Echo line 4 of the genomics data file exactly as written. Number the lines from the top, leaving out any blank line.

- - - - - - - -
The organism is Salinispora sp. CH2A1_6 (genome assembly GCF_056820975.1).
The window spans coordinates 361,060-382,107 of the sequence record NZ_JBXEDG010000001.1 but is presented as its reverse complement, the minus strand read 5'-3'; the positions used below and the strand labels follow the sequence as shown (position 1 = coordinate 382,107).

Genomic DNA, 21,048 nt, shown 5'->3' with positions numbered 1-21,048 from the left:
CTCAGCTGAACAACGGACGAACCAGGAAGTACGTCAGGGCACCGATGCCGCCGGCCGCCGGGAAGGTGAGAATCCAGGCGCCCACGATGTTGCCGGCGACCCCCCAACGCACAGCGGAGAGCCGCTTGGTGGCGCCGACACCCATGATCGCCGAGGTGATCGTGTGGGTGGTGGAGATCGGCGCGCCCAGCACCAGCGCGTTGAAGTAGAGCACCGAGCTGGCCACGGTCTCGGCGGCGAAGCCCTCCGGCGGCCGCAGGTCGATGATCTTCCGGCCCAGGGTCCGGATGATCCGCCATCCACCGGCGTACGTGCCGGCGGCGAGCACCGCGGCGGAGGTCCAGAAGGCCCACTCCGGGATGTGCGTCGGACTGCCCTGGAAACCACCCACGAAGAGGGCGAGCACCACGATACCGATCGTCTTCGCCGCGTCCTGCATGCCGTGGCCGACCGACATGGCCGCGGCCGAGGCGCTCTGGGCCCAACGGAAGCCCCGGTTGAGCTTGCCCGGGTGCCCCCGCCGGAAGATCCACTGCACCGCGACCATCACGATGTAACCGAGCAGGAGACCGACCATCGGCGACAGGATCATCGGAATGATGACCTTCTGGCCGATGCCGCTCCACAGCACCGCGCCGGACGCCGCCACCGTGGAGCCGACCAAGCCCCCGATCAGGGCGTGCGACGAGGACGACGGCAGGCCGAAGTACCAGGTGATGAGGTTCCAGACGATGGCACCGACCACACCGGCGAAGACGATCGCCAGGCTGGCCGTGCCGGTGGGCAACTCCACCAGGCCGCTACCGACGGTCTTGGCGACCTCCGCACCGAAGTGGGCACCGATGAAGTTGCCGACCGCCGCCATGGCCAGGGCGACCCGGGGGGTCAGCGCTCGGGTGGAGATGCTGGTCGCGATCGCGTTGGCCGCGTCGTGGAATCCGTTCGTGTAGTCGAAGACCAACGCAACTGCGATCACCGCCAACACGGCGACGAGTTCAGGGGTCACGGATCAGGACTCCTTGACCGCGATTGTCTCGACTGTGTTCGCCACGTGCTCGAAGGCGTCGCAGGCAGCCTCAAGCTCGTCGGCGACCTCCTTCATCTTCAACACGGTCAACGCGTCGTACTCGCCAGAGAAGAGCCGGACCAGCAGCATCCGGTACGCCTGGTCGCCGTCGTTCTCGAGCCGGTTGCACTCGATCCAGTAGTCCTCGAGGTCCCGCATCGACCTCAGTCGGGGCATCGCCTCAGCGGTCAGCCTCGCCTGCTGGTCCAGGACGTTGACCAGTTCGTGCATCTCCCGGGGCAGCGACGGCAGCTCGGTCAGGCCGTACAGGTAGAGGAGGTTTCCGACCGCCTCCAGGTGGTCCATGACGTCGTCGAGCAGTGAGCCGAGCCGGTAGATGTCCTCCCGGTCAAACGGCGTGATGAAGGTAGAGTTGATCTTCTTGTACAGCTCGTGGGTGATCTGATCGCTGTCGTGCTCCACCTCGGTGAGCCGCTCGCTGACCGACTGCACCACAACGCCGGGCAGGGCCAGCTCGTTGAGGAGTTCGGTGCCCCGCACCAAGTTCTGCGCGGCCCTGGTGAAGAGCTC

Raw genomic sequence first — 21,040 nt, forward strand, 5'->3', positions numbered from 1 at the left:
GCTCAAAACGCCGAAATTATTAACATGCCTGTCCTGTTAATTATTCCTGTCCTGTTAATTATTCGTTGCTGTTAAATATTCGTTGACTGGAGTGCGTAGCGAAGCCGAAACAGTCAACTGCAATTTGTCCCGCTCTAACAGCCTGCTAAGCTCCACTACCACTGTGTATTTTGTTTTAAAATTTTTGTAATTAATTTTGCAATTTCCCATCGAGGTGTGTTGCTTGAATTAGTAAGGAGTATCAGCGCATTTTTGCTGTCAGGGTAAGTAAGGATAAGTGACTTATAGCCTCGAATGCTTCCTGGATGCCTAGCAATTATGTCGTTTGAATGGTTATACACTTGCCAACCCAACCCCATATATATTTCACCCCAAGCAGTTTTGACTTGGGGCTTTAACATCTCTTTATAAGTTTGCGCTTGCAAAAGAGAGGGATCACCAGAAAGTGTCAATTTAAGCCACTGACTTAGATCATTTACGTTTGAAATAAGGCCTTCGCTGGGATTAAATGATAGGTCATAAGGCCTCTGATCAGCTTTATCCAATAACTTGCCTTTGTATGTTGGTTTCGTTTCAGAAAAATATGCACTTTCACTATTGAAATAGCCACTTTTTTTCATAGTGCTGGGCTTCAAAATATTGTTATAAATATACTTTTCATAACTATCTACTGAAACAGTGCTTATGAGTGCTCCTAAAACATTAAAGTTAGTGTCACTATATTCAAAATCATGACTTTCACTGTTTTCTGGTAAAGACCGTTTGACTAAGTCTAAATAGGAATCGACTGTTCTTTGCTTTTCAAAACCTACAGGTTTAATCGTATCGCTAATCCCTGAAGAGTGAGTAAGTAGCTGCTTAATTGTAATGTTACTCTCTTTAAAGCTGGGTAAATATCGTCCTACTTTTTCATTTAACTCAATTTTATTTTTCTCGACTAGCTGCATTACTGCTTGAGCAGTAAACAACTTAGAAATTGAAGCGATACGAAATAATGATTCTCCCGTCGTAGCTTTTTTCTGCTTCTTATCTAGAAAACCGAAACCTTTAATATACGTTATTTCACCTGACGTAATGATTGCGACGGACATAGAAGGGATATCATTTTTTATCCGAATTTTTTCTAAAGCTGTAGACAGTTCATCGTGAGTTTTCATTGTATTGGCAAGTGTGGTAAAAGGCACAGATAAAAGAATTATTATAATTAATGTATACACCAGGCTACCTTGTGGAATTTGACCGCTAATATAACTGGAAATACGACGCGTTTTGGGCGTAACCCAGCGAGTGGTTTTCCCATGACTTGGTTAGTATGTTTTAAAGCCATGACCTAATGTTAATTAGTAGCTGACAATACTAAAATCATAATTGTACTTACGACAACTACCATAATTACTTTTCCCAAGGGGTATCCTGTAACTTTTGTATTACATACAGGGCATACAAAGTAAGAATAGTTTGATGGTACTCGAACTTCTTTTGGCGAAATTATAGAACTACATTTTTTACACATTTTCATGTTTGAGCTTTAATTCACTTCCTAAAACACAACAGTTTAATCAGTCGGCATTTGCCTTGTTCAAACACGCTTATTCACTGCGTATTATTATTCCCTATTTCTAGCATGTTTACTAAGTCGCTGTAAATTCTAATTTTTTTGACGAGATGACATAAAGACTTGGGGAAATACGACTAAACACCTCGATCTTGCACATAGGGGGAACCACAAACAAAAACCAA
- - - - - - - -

CTCAGCTGAACAACGGACGAACCAGGAAGTACGTCAGGGCACCGATGCCGCCGGCCGCCGGGAAGGTGAGAATCCAGGCGCCCACGATGTTGCCGGCGACCCCCCAACGCACAGCGGAGAGCCGCTTGGTGGCGCCGACACCCATGATCGCCGAGGTGATCGTGTGGGTGGTGGAGATCGGCGCGCCCAGCACCAGCGCGTTGAAGTAGAGCACCGAGCTGGCCACGGTCTCGGCGGCGAAGCCCTCCGGCGGCCGCAGGTCGATGATCTTCCGGCCCAGGGTCCGGATGATCCGCCATCCACCGGCGTACGTGCCGGCGGCGAGCACCGCGGCGGAGGTCCAGAAGGCCCACTCCGGGATGTGCGTCGGACTGCCCTGGAAACCACCCACGAAGAGGGCGAGCACCACGATACCGATCGTCTTCGCCGCGTCCTGCATGCCGTGGCCGACCGACATGGCCGCGGCCGAGGCGCTCTGGGCCCAACGGAAGCCCCGGTTGAGCTTGCCCGGGTGCCCCCGCCGGAAGATCCACTGCACCGCGACCATCACGATGTAACCGAGCAGGAGACCGACCATCGGCGACAGGATCATCGGAATGATGACCTTCTGGCCGATGCCGCTCCACAGCACCGCGCCGGACGCCGCCACCGTGGAGCCGACCAAGCCCCCGATCAGGGCGTGCGACGAGGACGACGGCAGGCCGAAGTACCAGGTGATGAGGTTCCAGACGATGGCACCGACCACACCGGCGAAGACGATCGCCAGGCTGGCCGTGCCGGTGGGCAACTCCACCAGGCCGCTACCGACGGTCTTGGCGACCTCCGCACCGAAGTGGGCACCGATGAAGTTGCCGACCGCCGCCATGGCCAGGGCGACCCGGGGGGTCAGCGCTCGGGTGGAGATGCTGGTCGCGATCGCGTTGGCCGCGTCGTGGAATCCGTTCGTGTAGTCGAAGACCAACGCAACTGCGATCACCGCCAACACGGCGACGAGTTCAGGGGTCACGGATCAGGACTCCTTGACCGCGATTGTCTCGACTGTGTTCGCCACGTGCTCGAAGGCGTCGCAGGCAGCCTCAAGCTCGTCGGCGACCTCCTTCATCTTCAACACGGTCAACGCGTCGTACTCGCCAGAGAAGAGCCGGACCAGCAGCATCCGGTACGCCTGGTCGCCGTCGTTCTCGAGCCGGTTGCACTCGATCCAGTAGTCCTCGAGGTCCCGCATCGACCTCAGTCGGGGCATCGCCTCAGCGGTCAGCCTCGCCTGCTGGTCCAGGACGTTGACCAGTTCGTGCATCTCCCGGGGCAGCGACGGCAGCTCGGTCAGGCCGTACAGGTAGAGGAGGTTTCCGACCGCCTCCAGGTGGTCCATGACGTCGTCGAGCAGTGAGCCGAGCCGGTAGATGTCCTCCCGGTCAAACGGCGTGATGAAGGTAGAGTTGATCTTCTTGTACAGCTCGTGGGTGATCTGATCGCTGTCGTGCTCCACCTCGGTGAGCCGCTCGCTGACCGACTGCACCACAACGCCGGGCAGGGCCAGCTCGTTGAGGAGTTCGGTGCCCCGCACCAAGTTCTGCGCGGCCCTGGTGAAGAGCTC